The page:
Children whose parents frequently read with them in their first year of school are still showing the benefit when they are 15. This PISA study examined the long-term impact of parental support on literacy and found, discounting social differences, children with early support remained ahead in reading, with resuolts showing a strong link between teenage reading skills and early parental help. Analysis of PISA data "based on teenagers in 14 developed countries, found that active parental involvement at the beginning of school was a significant trigger for developing children's reading skills that would carry through until they were teenagers. On average, teenagers whose parents had helped with reading at the beginning of school were six months ahead in reading levels at the age of 15."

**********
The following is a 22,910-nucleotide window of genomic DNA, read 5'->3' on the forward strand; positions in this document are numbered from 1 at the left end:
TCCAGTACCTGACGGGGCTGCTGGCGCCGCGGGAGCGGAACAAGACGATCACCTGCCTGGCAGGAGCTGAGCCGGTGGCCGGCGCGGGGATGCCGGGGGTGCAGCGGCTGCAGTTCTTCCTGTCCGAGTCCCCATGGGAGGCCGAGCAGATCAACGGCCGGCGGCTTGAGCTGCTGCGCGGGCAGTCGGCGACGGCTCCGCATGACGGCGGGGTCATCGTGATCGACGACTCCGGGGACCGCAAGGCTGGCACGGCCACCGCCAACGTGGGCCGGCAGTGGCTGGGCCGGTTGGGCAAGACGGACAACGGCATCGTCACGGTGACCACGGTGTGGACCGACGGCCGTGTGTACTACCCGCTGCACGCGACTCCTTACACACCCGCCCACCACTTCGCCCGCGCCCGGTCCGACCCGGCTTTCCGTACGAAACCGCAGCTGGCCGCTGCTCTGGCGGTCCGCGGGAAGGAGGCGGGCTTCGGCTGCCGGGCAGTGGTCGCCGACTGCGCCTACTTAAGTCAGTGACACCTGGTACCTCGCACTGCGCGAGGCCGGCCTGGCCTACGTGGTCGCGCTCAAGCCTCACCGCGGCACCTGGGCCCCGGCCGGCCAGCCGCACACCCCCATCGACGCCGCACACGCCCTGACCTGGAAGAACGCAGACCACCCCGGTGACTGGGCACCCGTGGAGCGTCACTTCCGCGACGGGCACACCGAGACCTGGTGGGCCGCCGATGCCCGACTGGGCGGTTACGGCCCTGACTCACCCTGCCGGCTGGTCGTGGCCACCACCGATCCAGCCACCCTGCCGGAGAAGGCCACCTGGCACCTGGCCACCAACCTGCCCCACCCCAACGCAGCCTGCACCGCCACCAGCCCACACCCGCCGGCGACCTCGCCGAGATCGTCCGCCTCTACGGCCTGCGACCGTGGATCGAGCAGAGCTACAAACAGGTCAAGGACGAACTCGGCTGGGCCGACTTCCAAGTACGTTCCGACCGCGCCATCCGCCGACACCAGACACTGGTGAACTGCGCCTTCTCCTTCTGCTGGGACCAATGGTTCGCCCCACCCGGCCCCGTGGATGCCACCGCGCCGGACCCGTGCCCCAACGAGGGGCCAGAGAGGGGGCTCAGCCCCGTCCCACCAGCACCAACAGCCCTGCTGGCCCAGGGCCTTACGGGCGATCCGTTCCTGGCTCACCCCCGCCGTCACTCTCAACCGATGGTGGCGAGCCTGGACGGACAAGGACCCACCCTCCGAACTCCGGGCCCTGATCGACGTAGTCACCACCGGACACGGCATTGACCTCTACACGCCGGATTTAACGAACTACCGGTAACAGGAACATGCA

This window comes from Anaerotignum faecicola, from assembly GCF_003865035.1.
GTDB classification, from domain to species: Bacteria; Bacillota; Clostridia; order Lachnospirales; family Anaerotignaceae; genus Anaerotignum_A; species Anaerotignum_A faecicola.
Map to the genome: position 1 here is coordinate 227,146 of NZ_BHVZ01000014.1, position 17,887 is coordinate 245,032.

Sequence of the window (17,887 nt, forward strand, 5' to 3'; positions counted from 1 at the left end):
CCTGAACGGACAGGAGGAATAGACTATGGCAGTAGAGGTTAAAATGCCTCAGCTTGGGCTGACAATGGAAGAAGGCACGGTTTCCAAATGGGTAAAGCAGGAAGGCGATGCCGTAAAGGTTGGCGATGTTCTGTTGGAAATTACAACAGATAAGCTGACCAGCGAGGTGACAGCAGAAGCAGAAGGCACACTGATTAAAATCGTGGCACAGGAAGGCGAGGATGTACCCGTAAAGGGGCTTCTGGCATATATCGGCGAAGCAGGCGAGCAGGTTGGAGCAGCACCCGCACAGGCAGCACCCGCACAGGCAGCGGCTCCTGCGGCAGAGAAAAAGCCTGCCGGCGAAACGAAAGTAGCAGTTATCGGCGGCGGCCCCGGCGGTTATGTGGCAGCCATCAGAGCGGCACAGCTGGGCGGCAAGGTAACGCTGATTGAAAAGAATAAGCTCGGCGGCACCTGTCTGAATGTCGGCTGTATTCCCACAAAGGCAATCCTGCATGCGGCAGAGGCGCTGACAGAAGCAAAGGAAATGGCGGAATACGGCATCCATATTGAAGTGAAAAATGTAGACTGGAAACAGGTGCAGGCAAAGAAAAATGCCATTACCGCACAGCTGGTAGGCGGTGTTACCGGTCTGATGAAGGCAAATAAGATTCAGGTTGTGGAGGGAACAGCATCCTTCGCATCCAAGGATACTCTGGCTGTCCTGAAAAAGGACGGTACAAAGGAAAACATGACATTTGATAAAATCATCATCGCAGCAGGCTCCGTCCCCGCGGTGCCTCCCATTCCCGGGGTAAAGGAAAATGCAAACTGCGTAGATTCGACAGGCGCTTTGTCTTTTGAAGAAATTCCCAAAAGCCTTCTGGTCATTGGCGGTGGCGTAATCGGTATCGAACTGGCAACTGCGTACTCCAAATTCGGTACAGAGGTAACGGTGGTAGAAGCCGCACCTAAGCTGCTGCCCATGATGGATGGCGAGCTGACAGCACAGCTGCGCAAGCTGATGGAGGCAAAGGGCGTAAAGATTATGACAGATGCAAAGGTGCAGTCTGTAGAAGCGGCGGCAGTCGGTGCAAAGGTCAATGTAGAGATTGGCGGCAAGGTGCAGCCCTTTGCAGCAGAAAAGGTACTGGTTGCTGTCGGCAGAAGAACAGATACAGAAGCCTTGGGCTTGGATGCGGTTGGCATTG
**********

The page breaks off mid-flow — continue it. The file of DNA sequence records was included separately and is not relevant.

The report stated "that parents did not have to be particularly well-educated themselves for this impact to be achieved. What was important was that parents read books regularly with their children - such as several times a week - and that they talked about what they were reading together."
A summary of the results of this study are published in the OECD PISA In Focus 10 newsletter at http://www.oecd.org/dataoecd/4/1/49012097.pdf.
Teacher librarians in primary schools should be utilising results from studies such as these to connect with parents of those students entering Kindergarten in Term 1 of 2012. Such findings can be used to encourage a strong relationship between the TL and school library and Kindy kids (and their parents) at the very beginning of the school year. Consider writing a short column in your school's first newsletter of the year to parents about the importance of reading being reinforced at school and the home and promote the idea of the TL building a strong partnership with parents to support student acheivement.